Bill Needle likes the law. But he loves barbecue

Bill Needle likes the law. But he loves barbecue

Published in 2005 Georgia Super Lawyers magazine

By Tom Barry on February 21, 2005

Sitting in Harold’s Barbecue, Bill Needle is in his element. Arrayed before him is that classic Southern lunch — chopped pork barbecue sandwich, coleslaw and sweet iced tea. Can life get any better than this? 

Well, some ribs maybe, but hey, it’s only lunch.
Needle is an intellectual property lawyer and the founder of Needle & Rosenberg, a law firm in Atlanta with 31 legal professionals. His hobby? Judging barbecue contests.
“Let me deconstruct this pork,” Needle says, lifting the bread. “I like chopped barbecue because there’s more surface area for the sauce.” He points to a tiny blackened fleck of barbecue. “The hard carcinogenic parts give it that crunchiness,” he laughs.
Crowded as usual this day, Harold’s is hallowed ground for barbecue in Atlanta. Opened in 1947, it’s a blue-collar joint in a frumpy southside neighborhood, with burglar bars on the windows, wood-paneled walls and red-and-white-checkered tablecloths. A sign by the cash register reads “Oh, Lord, let my words be gracious and tender today, for tomorrow I may have to eat them.”
“Harold’s is high on my list of favorite places,” Needle says. A man given to wry observations, Needle points to the ceiling. “It took a long time to put all that grease up there.” A print on the wall of two pigs nuzzling snouts draws this comment: “That was the before picture.”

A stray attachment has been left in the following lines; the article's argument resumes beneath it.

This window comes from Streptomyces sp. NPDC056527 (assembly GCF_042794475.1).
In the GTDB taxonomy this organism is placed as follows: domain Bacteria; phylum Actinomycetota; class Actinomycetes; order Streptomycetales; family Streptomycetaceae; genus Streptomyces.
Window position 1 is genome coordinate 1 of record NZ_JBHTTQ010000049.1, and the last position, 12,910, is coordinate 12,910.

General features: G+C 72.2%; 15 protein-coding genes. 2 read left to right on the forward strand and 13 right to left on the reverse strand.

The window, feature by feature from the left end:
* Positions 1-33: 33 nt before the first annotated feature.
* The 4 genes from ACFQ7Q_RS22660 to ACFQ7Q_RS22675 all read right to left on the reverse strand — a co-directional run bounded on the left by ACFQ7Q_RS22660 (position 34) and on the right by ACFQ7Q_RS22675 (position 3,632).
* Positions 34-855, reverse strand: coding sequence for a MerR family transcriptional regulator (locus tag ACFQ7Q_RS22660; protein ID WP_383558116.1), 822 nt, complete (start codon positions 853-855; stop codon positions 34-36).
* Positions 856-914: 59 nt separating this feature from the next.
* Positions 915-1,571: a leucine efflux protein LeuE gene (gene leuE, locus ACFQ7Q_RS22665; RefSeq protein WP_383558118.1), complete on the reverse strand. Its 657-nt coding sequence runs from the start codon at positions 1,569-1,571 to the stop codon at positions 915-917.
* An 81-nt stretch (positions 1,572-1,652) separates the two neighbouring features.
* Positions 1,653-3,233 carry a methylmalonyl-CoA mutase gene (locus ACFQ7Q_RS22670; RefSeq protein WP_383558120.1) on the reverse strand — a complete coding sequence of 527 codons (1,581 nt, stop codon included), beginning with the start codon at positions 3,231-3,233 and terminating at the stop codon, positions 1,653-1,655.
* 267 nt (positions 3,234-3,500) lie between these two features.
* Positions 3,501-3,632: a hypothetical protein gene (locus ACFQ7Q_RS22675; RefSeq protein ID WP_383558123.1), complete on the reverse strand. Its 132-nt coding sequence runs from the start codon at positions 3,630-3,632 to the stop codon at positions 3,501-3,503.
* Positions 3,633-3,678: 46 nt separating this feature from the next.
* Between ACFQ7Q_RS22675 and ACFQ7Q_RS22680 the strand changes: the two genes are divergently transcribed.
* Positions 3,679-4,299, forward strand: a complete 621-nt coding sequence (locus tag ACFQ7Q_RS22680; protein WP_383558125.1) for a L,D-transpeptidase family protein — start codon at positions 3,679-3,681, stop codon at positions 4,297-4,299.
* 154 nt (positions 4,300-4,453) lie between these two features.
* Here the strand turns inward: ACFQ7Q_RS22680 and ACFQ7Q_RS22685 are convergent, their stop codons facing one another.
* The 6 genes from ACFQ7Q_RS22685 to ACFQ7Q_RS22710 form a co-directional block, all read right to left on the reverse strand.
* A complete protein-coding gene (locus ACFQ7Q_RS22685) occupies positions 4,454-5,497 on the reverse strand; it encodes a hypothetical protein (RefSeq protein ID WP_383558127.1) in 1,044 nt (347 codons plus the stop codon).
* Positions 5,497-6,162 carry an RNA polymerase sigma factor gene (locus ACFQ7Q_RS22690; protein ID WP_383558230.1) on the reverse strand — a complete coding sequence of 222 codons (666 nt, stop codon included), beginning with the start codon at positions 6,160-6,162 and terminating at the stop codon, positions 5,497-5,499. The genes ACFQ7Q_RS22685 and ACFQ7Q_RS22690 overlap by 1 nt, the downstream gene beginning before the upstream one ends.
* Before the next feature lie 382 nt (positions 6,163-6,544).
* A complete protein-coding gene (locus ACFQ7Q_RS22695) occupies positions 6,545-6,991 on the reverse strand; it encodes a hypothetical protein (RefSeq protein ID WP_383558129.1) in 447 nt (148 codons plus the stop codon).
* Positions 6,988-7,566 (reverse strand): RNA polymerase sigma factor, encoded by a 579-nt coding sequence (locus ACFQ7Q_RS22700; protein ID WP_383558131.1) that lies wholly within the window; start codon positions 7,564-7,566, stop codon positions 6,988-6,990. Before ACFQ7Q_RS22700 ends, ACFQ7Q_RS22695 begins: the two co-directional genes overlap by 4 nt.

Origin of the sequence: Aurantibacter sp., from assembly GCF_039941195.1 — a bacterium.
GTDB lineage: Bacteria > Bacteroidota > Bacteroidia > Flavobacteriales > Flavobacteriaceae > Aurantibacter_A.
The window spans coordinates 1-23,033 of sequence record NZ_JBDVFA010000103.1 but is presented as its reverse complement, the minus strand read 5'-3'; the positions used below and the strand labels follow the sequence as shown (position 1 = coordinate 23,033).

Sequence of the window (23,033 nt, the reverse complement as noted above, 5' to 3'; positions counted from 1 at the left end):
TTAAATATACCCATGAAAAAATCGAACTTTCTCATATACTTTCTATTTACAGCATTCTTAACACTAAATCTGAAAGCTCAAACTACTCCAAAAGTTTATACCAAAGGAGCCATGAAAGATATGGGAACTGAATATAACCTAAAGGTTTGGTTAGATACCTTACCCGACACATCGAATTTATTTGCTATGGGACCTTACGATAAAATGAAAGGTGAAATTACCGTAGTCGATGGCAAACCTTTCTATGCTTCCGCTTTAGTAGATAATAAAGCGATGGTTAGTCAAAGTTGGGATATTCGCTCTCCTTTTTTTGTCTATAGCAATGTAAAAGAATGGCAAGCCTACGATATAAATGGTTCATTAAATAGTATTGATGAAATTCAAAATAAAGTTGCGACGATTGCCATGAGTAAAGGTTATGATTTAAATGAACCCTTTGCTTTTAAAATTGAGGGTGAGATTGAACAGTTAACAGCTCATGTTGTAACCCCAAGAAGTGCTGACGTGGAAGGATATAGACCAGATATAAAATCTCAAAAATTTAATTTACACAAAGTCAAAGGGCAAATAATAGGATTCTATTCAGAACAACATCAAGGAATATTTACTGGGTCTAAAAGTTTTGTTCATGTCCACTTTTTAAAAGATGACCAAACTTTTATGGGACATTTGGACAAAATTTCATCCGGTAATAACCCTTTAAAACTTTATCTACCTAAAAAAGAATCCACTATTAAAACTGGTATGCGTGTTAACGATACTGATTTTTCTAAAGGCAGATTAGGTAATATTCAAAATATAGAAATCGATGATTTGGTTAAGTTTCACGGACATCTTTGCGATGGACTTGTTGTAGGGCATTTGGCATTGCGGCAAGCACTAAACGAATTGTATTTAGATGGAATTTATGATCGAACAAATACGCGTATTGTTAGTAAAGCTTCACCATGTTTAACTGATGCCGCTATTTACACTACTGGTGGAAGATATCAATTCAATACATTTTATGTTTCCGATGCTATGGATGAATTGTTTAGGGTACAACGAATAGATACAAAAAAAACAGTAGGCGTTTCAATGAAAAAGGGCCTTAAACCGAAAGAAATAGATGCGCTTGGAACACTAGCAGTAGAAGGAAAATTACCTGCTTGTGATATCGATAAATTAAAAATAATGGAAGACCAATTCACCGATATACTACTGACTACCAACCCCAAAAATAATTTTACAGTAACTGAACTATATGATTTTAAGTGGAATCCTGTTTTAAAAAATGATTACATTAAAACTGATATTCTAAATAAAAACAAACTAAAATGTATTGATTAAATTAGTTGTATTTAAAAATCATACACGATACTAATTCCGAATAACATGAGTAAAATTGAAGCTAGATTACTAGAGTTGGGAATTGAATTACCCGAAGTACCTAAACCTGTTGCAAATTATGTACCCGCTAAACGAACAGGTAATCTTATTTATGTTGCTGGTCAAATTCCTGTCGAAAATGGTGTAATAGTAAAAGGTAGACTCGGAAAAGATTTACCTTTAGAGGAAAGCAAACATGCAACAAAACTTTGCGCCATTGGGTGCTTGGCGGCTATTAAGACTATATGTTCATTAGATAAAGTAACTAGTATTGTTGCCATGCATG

Tellingly, Harold’s is often part of the lawyer selection process at Needle & Rosenberg. It’s where partners take applicants to eat.
“Another law firm might go to The Ritz-Carlton,” says Needle, whose clients include the Cabbage Patch Kid doll company. “We’re less stuffy, so we go to Harold’s. If the prospect holds the silverware up to the light and wipes it with a napkin, we just shake our heads. We know that person isn’t for us.”
The 59-year-old Needle grew up around barbecue, the South Carolina version that features a mustard-based sauce, as opposed to North Carolina’s vinegary concoction or the ketchup-based Georgia version. His father ran the family clothing store in Charleston, and Needle can slip into a Low Country accent with nary a hitch in his conversational stride.
“The closer I get to Charleston, the thicker the accent becomes,” he says. Trips to Charleston invariably involve stopping at Maurice’s Piggie Park, a famed barbecue establishment off I-26 in Columbia.
Midwesterners barbecue beef — Kansas City is the acknowledged capital of that culinary territory. Southerners barbecue pork, and Memphis is their ground zero.
“Beef barbecue really isn’t barbecue,” says Needle. “Look, we don’t judge barbecued chicken either, and everybody barbecues chicken, including myself. I realize a large segment of the country believes beef barbecue is barbecue. I may want to run for president one day, so I won’t disparage those folks.”
A pause. “But they don’t know what real barbecue is,” he says.